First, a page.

World Aviation Agrees 'Aspirational' Net Zero Plan

The International Civil Aviation Organization (ICAO) pledged to support an "aspirational" net zero aviation goal by 2050 at a meeting in Montreal.

The 193 nations who are ICAO members approved the idea, which many viewed as a compromise.

To reach a long-term agreement on a strategy to combat climate change, the world's two most important industries—aviation and shipping—were absent in Paris in 2015.

Although the aviation sector accounts for 2.5% of worldwide carbon emissions, scientists think its influence on climate change is significantly greater than this number suggests. This is due to the numerous effects of flying, such as the altitudes at which planes fly and the effects of contrails, which are water-vapor trails produced by engines.

For several years, the air transport industry has been under increasing pressure from consumers and scientists to find ways to decarbonize air travel, with limited success.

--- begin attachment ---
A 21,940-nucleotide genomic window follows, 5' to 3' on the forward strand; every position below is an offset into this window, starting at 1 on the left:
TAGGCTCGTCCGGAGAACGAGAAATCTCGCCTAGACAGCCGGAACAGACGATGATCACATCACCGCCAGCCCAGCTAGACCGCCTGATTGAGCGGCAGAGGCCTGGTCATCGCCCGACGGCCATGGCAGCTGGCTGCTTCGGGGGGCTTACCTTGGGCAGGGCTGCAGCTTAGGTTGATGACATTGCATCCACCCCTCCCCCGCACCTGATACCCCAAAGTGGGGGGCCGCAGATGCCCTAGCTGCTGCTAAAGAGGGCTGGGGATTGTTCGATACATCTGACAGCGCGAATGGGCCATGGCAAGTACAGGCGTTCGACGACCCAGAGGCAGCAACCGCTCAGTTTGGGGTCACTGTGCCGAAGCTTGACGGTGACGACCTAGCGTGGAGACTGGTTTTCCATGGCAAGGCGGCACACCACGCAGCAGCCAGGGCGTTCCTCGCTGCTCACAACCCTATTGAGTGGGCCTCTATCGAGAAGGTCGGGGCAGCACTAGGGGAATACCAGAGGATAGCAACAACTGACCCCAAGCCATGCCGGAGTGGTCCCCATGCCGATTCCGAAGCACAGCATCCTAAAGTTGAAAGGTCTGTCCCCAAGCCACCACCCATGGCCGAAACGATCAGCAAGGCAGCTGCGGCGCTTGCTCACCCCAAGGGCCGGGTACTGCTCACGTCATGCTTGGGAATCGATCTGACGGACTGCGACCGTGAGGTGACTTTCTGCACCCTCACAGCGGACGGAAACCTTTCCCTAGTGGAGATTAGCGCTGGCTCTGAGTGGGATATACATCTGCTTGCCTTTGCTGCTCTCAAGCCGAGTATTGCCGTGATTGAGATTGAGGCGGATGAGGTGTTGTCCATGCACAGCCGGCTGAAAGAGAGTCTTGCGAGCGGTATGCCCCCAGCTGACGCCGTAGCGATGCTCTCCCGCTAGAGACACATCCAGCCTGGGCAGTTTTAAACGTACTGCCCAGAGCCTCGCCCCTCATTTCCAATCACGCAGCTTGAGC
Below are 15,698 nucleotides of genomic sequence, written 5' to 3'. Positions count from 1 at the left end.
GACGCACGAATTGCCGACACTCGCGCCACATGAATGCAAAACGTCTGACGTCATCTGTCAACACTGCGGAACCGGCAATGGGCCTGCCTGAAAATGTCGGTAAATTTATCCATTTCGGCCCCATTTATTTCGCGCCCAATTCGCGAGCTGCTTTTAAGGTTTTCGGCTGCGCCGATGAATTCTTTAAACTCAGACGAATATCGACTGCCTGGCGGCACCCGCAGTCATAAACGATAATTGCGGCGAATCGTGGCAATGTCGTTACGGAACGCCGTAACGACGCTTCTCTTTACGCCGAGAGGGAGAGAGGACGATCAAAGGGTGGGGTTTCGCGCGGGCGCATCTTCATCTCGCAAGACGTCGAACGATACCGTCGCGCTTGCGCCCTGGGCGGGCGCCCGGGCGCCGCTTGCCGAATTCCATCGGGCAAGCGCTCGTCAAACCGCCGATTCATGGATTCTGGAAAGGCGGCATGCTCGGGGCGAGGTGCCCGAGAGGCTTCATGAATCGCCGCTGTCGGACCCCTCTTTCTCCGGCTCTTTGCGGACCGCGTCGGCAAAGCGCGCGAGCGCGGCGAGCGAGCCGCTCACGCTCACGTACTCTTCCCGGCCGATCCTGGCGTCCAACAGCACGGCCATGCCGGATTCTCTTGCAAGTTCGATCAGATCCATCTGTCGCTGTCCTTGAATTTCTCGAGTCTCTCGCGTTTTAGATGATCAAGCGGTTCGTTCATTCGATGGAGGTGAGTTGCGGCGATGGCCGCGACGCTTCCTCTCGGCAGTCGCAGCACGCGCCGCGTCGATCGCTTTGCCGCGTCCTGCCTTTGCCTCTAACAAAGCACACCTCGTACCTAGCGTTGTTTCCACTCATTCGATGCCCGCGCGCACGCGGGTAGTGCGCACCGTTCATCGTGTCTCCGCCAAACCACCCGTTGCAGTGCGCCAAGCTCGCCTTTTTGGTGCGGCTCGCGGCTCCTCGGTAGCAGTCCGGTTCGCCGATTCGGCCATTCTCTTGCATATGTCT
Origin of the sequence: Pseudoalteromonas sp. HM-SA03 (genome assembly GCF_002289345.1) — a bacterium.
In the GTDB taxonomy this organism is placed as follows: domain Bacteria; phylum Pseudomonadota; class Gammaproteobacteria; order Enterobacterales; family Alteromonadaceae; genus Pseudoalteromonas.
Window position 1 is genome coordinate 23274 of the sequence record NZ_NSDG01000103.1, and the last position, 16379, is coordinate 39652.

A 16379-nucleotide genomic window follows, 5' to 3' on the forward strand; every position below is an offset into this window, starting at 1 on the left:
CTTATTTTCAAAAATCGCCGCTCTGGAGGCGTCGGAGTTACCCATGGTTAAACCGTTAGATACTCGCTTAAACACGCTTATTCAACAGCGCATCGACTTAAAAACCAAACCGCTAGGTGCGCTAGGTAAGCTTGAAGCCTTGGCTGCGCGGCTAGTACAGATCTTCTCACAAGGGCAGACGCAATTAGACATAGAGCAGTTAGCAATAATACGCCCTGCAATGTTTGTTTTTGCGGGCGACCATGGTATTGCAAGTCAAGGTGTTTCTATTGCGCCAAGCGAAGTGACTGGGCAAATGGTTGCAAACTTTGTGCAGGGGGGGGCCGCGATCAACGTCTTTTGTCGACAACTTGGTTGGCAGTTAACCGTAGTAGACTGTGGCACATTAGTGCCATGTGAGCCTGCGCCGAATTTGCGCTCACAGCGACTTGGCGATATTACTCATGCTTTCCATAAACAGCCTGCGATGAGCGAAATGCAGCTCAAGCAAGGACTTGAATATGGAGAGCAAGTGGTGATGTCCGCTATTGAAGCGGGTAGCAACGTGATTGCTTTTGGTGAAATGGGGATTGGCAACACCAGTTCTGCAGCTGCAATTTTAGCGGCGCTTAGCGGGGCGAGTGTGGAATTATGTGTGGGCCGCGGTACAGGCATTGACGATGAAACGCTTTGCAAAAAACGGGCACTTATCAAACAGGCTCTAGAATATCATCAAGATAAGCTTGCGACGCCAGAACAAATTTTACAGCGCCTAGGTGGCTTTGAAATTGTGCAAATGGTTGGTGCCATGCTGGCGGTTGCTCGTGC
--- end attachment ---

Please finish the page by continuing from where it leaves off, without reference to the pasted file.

Despite protests from China and Russia, member countries finally agreed to support a net zero target for 2050 at the ICAO triennial assembly in Montreal.

The United Kingdom was one of the first countries to include aviation emissions in their 2021 climate targets, and it assisted in the formation of the International Aviation Climate Ambition Coalition at COP26.

They were one of 56 countries pushing for an ambitious agreement in Montreal.

ICAO is the UN organization that fosters cooperation among member governments on air transport, even though it does not serve as a global regulator of the airline industry. Although it cannot enforce regulations on nations, national governments often follow the decisions made during ICAO sessions. The good news is that, with this target set even though it’s non-binding, politically it will force member states to be ambitious in their climate plans!

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